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Musculoskeletal Infections


Infection in the bones, joints, or muscles may occur at any age. Infections can spread quickly through a young child’s blood and bones.
Abscess - a collection of pus. This can occur in the skin, soft tissue, muscle, or even bones.
Osteomyelitis – infection of the bone caused by bacteria
Myositis– infection of the muscle caused by bacteria
Pyomyositis – myositis that also has an abscess in the muscle.
Septic arthritis – infection of the joint caused by bacteria.
Antibiotics – medicine that fights infection


Pain, swelling, fever, not being able move the arm or leg, or being unable to put weight on a leg are all possible signs of infection. These signs are worrying when there has not been a recent accident or fall. You should bring your child to a doctor if he or she has these signs. Some patients may have been sick recently with a cold, sore throat, or chest infection.


The doctor will carefully look at the areas around the painful arm or leg as well as touch those areas to see what hurts. He or she may also try to gently move the joints. He or she will also take vital signs such as checking your child’s temperature.

Other Tests

Laboratory tests:
Your doctor will order blood tests if he or she is worried about infection. This helps to diagnose an infection. Repeating the lab tests during treatment also helps the doctor know how your child’s body is responding to treatment.

Many times, early in the infection, the x-rays will be normal. If the infection is not treated, there will be changes in the bone that your doctor can see.

Infection of bone
X-ray of a normal knee (on the left) and a knee that has a long term untreated infection (on the right).
Hip Infection of Bone
X-ray of an infected hip on the right. There is new bone forming in reaction to the infection, and there are areas where the bone has been eaten away by the infection.

If septic arthritis is suspected, an ultrasound can show if there is fluid in the joint. The ultrasound may also look at the other side to compare. This test is easy to do and can be done with young children awake.

MRI is very good at showing infection, inflammation, or areas of pus that need to be surgically drained. However, your child must lie completely still; so many young children need to be asleep to get an MRI.
Infection on MRI
MRI showing pus and inflammation around an arm bone

Bone scan:
A bone scan is used if there are multiple areas in the body that may have an infection. It is also useful if your child has an infection, but your doctor is not sure where the infection is.


Antibiotics are the main treatment for infection. Surgery may be needed to remove infected material, especially if an abscess is seen. If there is septic arthritis, surgery usually will be needed to wash bacteria out the joint. In some cases, septic arthritis may be treated by using a needle to draw the infected fluid out of the joint. This may need to be repeated several times. Getting fluid or bone samples in surgery is also helpful to send to the lab to find the type of bacteria causing the infection. This helps to select the correct antibiotic. In very severe infections, the child may need surgery more than once to fully get rid of any infection.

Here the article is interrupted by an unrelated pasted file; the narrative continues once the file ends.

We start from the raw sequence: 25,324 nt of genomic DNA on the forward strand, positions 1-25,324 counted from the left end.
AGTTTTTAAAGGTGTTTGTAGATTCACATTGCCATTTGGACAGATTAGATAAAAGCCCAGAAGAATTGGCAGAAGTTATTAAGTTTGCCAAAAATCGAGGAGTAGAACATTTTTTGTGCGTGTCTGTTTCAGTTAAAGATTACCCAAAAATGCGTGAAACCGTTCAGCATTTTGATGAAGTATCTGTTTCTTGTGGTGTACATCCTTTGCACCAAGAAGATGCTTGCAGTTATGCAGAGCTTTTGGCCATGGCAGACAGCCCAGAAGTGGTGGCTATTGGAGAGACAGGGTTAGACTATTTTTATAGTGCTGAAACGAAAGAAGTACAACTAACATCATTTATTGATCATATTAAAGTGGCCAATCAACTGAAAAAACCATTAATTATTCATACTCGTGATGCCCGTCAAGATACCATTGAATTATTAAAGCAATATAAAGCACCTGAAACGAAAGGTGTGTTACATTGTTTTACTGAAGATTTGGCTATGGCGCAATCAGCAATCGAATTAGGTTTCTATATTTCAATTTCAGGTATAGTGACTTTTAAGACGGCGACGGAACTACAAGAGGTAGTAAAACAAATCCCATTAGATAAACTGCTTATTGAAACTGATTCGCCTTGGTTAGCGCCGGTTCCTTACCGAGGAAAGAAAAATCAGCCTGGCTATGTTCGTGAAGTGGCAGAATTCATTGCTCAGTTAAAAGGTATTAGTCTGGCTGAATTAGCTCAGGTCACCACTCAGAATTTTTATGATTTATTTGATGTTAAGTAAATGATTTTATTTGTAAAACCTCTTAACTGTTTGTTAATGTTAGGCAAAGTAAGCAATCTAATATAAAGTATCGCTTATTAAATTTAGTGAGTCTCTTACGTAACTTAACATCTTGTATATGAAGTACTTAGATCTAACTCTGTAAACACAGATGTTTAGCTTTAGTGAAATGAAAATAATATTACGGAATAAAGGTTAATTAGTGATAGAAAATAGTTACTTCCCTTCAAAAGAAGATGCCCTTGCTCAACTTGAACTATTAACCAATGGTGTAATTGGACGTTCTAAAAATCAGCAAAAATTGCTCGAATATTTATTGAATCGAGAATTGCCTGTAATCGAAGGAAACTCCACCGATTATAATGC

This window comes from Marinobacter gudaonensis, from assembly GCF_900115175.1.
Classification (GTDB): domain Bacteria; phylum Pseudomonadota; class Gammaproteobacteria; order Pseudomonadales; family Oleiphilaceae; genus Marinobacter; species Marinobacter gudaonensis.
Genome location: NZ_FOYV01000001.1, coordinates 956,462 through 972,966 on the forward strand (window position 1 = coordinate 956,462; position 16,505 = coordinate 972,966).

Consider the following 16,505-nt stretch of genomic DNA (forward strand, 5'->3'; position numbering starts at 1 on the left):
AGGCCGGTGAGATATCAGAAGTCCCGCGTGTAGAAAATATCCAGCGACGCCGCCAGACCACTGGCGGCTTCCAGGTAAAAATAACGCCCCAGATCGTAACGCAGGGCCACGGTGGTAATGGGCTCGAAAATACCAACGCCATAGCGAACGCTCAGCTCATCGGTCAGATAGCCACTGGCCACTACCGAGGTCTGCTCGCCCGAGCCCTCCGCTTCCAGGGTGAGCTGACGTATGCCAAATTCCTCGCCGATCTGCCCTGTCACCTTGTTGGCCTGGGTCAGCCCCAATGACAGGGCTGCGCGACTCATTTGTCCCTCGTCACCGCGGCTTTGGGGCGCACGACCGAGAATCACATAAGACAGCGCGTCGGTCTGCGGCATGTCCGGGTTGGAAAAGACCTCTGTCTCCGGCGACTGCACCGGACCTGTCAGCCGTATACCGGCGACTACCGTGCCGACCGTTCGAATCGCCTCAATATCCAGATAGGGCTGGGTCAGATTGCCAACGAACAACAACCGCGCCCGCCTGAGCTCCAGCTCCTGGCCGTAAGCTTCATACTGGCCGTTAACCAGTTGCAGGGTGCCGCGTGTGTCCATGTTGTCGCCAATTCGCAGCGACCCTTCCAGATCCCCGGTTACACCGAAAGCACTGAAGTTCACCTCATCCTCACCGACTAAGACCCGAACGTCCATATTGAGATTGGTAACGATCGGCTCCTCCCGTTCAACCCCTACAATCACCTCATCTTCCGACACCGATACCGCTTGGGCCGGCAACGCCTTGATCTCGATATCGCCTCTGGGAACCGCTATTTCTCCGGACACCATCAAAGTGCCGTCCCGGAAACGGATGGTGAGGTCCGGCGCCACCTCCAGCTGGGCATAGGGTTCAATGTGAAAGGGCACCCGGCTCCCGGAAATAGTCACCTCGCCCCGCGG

Bone infections are often treated with antibiotics for 4 to 6 weeks. Joint and muscle infections are often treated for 3 weeks. Once the infection is controlled in the hospital, most patients can receive treatment at home with antibiotics by mouth.


Most patients with bone and joint infections do very well and do not have long term problems once the infection has been treated. In very rare cases, more surgery may be needed to rebuild the bone if the infection was very severe.

More Information

Q. What caused the infection?

There are many ways that bacteria can get in the body. Bacteria move in the blood until they get to a bone, joint, or muscle. Bacteria then leave the blood and grow in the bone, joint, or muscle tissues. Infections are usually caused by bacteria that are in our normal living area, both indoor and outdoor. The most common bacteria causing bone, joint, or muscle infections in children is Staphylococcus aureus (“staph” infections).

Q. Will my child get an infection again?

Once treated, bone infection usually does not cause long term problems. Children usually do not to develop the same bone or joint infection again. Basic washing and cleanliness is always important.

Q. Why is my child being restricted from sports and PE?

Limiting your child from sports and PE helps to protect bone. The bone may be weak from infection or surgery. Casts or splints may also help protect the extremity and decrease further inflammation, especially in the early in treatment.

Q. My child seems to be doing fine at home. Do we really need to continue with the full course of antibiotics?

Finish all antibiotics as instructed. Follow-up with your doctor to make sure the infection is gone. Stopping the antibiotics early may lead to continued infection, partially treated infection, or drug-resistant bacteria.

Q. What is MRSA-“mer-sa”-Methicillin Resistant Staphylococcus Aureus?

Staphylococcus aureus is type of bacteria that about 30% of the population has in their nose or on their skin. Most of the time, it does not cause a problem, and it may be treated with antibiotics. When the usual antibiotics don’t work, we call the staph resistant or Methicillin –Resistant Staphylococcus aureus (MRSA). Different antibiotics are needed to treat MRSA.

Q. Will my child have any long term problems?

Once a bone, joint, or muscle infection is properly treated, almost all kids do very well and have no long term problems. However, if a joint is infected and not treated urgently, there is a risk of arthritis with stiffness and loss of motion.